Did you see it? This morning, Green Bay Packers GM Ted Thompson, in Indianapolis for the NFL Combine, spoke to the local and national media for the first time since the start of last season. His performance was underwhelming.
If you can handle 11 minutes and 20 seconds of extreme discomfort, here’s the video.
I previously wrote about Thompson in January. Instead of starting off with how well he has done with his draft picks, I pointed out his that he seemed to be lacking “the mental sharpness, the energy, or the rigorous mind needed to make complex analyses of player talent.”
Today’s performance bears this out.
I don’t blame Thompson for who he is or for his decline, which is an inevitable part of the aging process. I do, however, urge him to do what’s best for our team – his team – and tender his resignation.
This unfortunate situation didn’t just unavoidably happen.
Though Mark Murphy was named Green Bay Packers President and CEO in 2007, it was Bob Harlan who hired Thompson in 2005. Before that, coach Mike Sherman was both head coach and general manager – like Belichick, Lombardi, etc.
Clearly the GM job isn’t even a full-time gig.
Murphy, however, has steadfastly been a big supporter of Thompson. In 2014, Thompson’s 10th season with the team, Murphy declared that a new contract for Thompson was “a top priority” for the franchise. At the time, Thompson was believed to have been contracted through the 2016 draft. Murphy said he wanted to secure a new contract for Thompson before coach Mike McCarthy’s contract ran out after the 2015 season.
On July 30, 2014, the Packers announced that Thompson had signed a new, multi-year contract with the team, which apparently runs through the 2018 draft.
Thompson said at the time:
“Mark Murphy and I have had ongoing conversations. I felt very appreciated by the organization and honored to work with such fine people. The more you think about it the more you wonder how nuts are you to walk away from something like this?”
When asked at that time how long he would continue at the job, Thompson replied:
“I think I’ll just let it play itself out. It seems to me a lot of people can be very productive late in life. I feel pretty energized to keep going.”
Ted Thompson, energized? I went back and found a video from three years ago, when Thompson made his annual appearance at the 2014 NFL Combine:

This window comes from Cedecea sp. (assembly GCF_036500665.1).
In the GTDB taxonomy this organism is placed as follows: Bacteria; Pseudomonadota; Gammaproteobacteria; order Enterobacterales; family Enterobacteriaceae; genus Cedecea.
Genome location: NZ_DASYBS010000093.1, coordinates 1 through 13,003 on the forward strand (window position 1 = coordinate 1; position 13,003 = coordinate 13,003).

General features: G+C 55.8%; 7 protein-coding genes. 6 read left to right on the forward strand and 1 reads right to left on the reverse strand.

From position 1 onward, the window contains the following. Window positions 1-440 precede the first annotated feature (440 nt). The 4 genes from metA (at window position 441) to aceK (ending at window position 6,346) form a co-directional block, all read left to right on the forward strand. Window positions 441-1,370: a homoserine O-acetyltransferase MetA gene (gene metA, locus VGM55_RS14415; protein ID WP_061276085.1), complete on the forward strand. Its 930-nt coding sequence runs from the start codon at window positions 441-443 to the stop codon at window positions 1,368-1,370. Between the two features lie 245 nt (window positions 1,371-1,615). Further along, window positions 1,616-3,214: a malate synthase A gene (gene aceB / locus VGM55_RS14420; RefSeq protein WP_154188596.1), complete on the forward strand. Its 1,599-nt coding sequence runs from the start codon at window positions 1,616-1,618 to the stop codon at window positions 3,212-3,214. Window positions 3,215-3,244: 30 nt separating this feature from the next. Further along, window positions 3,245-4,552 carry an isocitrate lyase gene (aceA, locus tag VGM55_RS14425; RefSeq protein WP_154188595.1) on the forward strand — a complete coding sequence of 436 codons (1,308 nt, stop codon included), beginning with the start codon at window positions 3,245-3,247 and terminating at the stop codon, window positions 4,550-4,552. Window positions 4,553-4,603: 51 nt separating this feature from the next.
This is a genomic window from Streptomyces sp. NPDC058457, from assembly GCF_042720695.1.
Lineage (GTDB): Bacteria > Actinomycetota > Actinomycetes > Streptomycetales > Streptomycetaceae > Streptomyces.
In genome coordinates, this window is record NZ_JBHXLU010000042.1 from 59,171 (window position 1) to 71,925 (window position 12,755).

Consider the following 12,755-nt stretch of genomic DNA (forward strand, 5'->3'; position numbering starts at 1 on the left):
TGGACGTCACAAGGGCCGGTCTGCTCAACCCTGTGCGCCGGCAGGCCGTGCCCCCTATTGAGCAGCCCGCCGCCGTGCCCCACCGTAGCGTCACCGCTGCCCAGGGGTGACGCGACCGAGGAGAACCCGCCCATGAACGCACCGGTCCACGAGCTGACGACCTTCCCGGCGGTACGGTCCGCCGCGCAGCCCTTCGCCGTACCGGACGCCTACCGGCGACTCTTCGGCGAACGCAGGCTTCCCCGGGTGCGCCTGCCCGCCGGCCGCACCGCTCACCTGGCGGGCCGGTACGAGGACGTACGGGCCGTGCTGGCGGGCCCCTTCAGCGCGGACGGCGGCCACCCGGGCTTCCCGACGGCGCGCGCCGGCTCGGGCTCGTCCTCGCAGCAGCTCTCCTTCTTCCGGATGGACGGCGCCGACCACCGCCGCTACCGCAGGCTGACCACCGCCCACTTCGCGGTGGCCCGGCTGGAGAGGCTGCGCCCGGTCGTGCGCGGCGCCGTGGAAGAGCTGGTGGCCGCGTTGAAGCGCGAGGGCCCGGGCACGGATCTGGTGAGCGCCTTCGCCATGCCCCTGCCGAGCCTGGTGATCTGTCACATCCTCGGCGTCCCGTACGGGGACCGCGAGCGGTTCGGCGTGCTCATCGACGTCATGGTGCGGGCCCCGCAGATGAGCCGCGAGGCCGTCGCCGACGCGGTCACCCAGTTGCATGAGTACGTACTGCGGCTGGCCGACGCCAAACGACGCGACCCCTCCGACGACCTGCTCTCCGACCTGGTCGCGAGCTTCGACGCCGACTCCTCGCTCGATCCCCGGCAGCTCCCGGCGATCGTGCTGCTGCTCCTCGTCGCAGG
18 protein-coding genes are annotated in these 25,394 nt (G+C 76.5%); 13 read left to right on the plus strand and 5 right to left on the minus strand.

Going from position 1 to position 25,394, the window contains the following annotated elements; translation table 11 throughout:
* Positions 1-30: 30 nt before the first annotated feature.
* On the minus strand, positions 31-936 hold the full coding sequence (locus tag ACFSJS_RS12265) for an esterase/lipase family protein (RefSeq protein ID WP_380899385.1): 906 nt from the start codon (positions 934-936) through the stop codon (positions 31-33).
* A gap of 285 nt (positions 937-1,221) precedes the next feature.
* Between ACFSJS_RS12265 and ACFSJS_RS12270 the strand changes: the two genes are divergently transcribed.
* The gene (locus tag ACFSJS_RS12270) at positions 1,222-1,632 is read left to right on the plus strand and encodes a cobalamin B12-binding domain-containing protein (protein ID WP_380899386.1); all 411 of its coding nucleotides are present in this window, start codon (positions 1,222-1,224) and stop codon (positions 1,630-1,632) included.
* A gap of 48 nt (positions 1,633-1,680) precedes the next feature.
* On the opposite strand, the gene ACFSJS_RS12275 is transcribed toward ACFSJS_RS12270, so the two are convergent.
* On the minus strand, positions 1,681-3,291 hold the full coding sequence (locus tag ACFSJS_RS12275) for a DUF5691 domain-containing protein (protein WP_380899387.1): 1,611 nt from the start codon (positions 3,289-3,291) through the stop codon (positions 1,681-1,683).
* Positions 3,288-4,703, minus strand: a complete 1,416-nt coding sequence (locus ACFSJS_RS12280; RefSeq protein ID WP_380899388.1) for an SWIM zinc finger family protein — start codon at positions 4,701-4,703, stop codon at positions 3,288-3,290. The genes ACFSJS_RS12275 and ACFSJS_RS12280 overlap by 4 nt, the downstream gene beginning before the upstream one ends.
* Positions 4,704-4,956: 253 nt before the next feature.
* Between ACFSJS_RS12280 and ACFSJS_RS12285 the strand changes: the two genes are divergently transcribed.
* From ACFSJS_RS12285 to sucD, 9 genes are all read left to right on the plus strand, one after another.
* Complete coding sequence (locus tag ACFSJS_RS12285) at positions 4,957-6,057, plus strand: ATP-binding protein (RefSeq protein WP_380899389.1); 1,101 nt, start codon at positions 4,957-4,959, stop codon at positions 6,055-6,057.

This was five months before Murphy extended Thompson’s contract. Based on the clip from 2014, can anyone deny that Thompson was “slowing down” even then?
As an aside, I submit that coaching and GM changes should be made shortly after a season’s end. I understand the argument for the GM and scouting personnel to maintain continuity, but it’s still a lousy idea to have an outgoing GM preside over a draft and then hand the baton off to a new GM. I wonder how other teams time such transitions.
Wasn’t it utterly likely when Murphy worked up Thompson’s new contract that Thompson’s acuity four years down the road would become marginal or unacceptable for such a demanding and high-pressure job? What was the need for an almost four-year extension? A two- or even three-year extension, maybe.
What was to be gained by tying up the team for four years – by which time Thompson will be 65 years old? Does anyone think Thompson was being lured with other offers or that he was threatening to leave if he wasn’t contracted into 2018?
Mark Murphy did a ludicrous thing. It’s up to him to do what he can to minimize the damage. He needs to try to negotiate an early out of this contract. Though we don’t know how much Thompson is being paid, if Thompson won’t agree to depart early, then Murphy should replace him anyway.
The Packers have at least two possible replacements waiting in the wings and are likely to lose those candidates by 2018. Thompson should do the gracious and unselfish thing by making way for the next GM.
If the Packers must absorb the cost of continuing to pay Thompson and paying a new general manager, Murphy should voluntarily have his annual pay halved for the next year.
Man up Murphy and assume accountability for your colossal and irrational business decision.
Or are the bank accounts of these two wealthy men more important than the best interests of the team they each profess to love?